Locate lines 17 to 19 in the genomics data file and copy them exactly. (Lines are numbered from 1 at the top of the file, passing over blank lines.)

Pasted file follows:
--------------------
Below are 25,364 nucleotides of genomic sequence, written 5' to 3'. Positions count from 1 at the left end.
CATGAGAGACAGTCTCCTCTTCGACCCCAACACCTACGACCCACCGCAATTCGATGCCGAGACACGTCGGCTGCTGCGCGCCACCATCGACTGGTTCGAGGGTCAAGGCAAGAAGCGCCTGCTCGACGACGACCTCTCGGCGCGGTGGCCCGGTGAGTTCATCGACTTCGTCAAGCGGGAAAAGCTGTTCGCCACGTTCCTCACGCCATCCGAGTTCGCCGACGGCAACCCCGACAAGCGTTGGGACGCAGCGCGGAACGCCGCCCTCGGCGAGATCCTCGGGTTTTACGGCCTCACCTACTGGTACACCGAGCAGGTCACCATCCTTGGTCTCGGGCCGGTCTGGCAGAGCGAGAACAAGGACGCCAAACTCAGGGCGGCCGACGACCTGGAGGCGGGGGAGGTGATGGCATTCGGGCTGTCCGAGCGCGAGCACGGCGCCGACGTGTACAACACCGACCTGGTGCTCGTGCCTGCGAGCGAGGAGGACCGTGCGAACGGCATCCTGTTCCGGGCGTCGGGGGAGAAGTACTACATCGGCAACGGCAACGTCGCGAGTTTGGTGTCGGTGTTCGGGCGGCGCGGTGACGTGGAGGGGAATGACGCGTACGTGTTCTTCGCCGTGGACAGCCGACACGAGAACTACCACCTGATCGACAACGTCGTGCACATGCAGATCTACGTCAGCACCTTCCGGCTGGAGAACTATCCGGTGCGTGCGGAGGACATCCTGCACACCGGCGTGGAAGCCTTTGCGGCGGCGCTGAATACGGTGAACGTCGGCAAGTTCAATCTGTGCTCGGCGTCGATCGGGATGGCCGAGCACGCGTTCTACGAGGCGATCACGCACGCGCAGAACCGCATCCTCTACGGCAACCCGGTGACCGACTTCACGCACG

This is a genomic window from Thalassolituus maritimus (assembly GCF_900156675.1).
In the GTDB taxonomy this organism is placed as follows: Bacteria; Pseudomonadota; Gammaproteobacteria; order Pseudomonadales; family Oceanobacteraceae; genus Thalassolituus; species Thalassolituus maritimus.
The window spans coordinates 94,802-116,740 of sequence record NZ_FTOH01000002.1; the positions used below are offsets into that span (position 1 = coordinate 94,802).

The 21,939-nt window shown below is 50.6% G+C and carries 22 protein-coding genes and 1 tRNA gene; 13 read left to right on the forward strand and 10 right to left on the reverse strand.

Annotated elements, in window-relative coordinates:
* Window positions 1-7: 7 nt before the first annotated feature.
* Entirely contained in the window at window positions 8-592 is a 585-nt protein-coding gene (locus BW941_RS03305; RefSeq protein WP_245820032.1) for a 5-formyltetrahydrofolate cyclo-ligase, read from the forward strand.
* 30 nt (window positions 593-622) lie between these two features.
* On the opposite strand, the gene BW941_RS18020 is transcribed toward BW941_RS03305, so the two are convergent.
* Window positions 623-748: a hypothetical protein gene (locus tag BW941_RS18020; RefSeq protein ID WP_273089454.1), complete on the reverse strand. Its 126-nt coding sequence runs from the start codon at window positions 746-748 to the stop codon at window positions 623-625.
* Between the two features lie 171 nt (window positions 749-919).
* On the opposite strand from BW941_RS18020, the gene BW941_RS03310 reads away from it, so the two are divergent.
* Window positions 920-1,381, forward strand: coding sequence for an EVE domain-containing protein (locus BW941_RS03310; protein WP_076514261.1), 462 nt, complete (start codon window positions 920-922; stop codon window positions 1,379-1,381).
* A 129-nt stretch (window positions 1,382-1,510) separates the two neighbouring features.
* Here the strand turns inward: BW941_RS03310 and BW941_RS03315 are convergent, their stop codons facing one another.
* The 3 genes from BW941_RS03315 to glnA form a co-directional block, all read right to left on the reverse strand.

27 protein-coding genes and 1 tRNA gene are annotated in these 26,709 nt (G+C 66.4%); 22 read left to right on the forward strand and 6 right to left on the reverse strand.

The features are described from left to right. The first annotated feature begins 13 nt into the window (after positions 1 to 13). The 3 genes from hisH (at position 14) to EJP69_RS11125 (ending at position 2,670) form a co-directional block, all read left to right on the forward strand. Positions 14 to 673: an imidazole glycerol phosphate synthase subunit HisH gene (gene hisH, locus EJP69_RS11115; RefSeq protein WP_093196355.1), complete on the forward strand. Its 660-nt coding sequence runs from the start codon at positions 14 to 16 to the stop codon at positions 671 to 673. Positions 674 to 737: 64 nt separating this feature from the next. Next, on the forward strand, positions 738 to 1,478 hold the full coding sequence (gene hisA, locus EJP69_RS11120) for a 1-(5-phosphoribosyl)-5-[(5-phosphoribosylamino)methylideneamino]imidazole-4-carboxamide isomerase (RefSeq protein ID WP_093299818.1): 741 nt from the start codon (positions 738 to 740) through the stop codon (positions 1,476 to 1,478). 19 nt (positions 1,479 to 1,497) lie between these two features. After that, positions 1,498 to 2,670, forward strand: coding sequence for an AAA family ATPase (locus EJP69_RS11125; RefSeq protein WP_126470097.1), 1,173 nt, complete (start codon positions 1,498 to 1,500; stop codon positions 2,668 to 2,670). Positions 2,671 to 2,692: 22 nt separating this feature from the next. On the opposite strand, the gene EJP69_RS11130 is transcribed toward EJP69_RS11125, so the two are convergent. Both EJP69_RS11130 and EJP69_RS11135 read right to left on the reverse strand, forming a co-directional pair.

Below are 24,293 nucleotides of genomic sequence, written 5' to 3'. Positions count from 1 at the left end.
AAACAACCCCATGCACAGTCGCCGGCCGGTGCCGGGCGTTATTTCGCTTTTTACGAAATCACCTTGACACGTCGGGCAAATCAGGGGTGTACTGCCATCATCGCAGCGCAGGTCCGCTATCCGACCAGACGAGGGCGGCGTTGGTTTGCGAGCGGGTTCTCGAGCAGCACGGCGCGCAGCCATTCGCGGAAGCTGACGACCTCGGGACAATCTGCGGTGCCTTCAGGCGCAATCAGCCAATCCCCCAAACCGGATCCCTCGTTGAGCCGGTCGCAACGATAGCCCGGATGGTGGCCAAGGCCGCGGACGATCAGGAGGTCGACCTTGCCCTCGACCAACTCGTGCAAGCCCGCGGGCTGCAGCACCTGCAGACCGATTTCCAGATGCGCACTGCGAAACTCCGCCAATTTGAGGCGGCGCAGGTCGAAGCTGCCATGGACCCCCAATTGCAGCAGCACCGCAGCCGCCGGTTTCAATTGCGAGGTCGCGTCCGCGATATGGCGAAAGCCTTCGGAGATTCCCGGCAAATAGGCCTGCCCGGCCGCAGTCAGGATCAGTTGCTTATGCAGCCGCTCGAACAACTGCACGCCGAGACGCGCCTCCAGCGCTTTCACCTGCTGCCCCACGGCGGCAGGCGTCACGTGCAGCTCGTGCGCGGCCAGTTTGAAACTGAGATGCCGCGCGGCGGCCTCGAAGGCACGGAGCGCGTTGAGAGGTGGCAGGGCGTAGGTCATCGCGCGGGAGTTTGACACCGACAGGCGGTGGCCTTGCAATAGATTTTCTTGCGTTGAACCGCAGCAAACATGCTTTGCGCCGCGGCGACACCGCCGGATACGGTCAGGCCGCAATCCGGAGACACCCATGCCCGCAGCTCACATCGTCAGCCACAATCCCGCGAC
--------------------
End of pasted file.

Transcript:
* Here the strand turns inward: BW941_RS03310 and BW941_RS03315 are convergent, their stop codons facing one another.
* The 3 genes from BW941_RS03315 to glnA form a co-directional block, all read right to left on the reverse strand.

27 protein-coding genes and 1 tRNA gene are annotated in these 26,709 nt (G+C 66.4%); 22 read left to right on the forward strand and 6 right to left on the reverse strand.